Mouthwatering, would be a great description for this dish. “May I have some more?” Almost came out of mouth upon finishing it. While the short rib obviously wasn’t local, everything else was, and it was prepared to near perfection. The scotch bonnet glaze was sweet and spicy and didn’t overtake the flavours from the shortrib. The breadfruit added the element of starch and complemented the other strong flavours in the dish by toning it down. Paired with: Cayman Mary: Local Tomato Juice, Grey Goose Vodka, Worcestershire Sauce, Tabasco, Fresh Pepper, garnished with Spicy, Local Long Beans My favourite thing about this cocktail was the long bean. Which, I guess, is okay considering the emphasis of the tour was on local products. Win? Or a loss? You decide. Maybe it’s simply because I’m Canadian, and we opt for Caesar’s over Bloody Mary’s…though I wasn’t the only one to not finish it.
Genuine Dessert Trio
- Local key lime cheesecake flan with local papaya salsa
- Local coconut baked Alaska, local coconut cake, local coconut ice cream and meringue
- Mini local breadfruit donuts with local cherry tomato marmalade
The desserts were beautifully presented and catered to everyone’s taste but the chocolate lover, simply because that wouldn’t be utilizing local ingredients as wonderfully as the Michael’s team did. A common sentiment was that the breadfruit donuts didn’t taste much like breadfruit, though that didn’t stop anyone from gobbling them up, especially when coated in the delicious local cherry tomato marmalade. My least favourite was the coconut dish, as the dairy overwhelmed the other flavours. Paired with: The Gardener: Bombay Sapphire East, St. Germain, cucumber, mint and lime This cocktail was my favourite of the night. It was balanced and refreshing, with a nuance of sweetness. On another note: I adore the staff here. WEST INDIES WINE COMPANY
As mentioned, we started the tour with a complimentary glass of bubbly at West Indies Wine Company. We also finished the tour with a taste of one of 80 vintages. We were given a “charge card” worth CI 5 and were able to use it on our varietal and size of choice, be it a Zinfandel or a Chardonnay, a taster, or a 6oz pour. We happened to arrive there during happy hour (5-7PM) so it was 20% off all of the tasters. While being a new concept to the Caymans, The Flavour Tour is much like food tours that we have in Vancouver, with this one focused on the local aspect and slightly more elegant than anything I’ve experienced back home.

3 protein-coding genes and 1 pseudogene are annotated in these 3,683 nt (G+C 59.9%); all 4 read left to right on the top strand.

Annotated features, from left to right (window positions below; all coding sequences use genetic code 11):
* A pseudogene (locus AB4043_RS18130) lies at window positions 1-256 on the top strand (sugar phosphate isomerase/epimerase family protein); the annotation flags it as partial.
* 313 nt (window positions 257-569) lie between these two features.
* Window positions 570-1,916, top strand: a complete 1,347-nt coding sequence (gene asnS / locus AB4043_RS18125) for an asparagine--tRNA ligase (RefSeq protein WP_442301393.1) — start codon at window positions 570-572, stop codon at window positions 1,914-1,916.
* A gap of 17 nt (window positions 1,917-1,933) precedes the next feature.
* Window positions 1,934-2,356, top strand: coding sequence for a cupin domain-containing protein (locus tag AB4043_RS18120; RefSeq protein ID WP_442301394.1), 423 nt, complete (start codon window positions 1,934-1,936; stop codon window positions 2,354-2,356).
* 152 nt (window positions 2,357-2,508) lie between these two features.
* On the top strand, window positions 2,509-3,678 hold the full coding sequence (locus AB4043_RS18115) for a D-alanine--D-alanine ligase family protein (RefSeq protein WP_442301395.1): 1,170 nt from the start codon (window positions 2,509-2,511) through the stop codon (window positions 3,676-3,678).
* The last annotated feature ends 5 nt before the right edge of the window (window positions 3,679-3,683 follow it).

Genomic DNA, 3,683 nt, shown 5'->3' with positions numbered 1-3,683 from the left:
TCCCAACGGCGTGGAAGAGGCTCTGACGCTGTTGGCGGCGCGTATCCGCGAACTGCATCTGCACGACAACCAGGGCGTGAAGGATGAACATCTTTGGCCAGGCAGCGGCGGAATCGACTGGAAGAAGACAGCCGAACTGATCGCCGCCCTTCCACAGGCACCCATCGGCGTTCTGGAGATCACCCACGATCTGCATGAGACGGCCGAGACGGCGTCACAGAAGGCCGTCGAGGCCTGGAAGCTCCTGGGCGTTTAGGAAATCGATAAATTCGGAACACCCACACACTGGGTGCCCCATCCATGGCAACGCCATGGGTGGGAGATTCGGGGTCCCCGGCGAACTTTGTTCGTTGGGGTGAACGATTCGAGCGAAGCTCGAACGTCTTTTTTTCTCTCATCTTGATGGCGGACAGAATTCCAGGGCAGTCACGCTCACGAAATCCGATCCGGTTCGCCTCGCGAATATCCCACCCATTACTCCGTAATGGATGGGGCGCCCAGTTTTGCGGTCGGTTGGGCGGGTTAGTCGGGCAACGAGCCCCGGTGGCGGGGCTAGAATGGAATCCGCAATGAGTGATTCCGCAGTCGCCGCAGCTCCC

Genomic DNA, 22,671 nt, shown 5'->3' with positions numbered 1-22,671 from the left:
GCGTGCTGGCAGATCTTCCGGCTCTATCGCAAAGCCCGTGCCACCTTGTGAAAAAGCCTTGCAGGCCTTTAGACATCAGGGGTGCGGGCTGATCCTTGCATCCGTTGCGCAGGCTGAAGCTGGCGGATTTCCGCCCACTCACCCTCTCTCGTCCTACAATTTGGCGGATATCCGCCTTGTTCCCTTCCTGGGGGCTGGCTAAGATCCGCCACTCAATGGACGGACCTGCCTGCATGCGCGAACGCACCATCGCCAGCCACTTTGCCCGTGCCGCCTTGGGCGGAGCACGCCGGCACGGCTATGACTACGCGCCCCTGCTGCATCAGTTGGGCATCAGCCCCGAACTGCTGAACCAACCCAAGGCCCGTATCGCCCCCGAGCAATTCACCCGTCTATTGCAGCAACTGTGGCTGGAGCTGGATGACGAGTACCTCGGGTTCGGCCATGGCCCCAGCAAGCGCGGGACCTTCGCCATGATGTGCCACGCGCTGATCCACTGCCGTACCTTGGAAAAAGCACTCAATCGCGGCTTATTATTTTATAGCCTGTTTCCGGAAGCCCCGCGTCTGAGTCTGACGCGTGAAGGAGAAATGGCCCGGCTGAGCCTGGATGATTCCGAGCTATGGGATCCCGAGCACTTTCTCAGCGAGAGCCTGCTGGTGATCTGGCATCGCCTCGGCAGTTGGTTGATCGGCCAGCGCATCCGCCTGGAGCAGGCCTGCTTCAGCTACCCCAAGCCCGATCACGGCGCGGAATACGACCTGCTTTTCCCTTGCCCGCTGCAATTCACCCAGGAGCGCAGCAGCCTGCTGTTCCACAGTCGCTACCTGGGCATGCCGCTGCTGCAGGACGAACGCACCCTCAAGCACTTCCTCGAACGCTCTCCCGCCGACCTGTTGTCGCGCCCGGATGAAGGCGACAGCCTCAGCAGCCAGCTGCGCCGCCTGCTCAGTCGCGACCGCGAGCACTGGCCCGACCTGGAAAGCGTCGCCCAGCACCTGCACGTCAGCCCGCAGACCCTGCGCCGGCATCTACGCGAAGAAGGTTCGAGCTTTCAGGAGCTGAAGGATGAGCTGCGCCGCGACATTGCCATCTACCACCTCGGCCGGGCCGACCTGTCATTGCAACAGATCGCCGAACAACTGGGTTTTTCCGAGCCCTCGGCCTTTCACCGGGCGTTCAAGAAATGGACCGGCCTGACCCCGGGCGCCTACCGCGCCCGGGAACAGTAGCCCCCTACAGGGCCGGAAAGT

Cost: CI 65 including gratuity (roughly $80 USD)
Time/Date: Wednesdays, March 12 – April 16, 6PM and 7PM departures
Where: Camana Bay, West Indies Wine Company (tickets and starting point)
Note: The Flavour Tour caters to dietary restrictions such as sensitivities, allergies and preferences (i.e. vegetarianism)
Camana Bay is a bustling, aesthetically uppity, “town” in the heart of Grand Cayman. It was designed strategically to allow for a constant breeze to flow through the walkways, in turn, encouraging visitors and residents to spend more time within. As you walk through it, you’ll notice a “water” theme: Cayman Island “puddles”; a wall of seashells and streaming water; a scuba diving mosaic in the Observation Tower; and water fountains and water jets for children to frolic in. In addition, there are over 40 restaurants, eateries and boutiques, ranging from Café Del Sol, a freakishly cold café with tasty and affordable made-to-order sandwiches and decent coffee, to Karoo, with small plates, designer cocktails and prix fixe dinners. Not to mention the five other locations that are currently part of the tour: Abacus, Michael’s Genuine Food & Drink, Mizu, Ortanique and West Indies Wine Company.
For more photos check out my gallery on Flickr.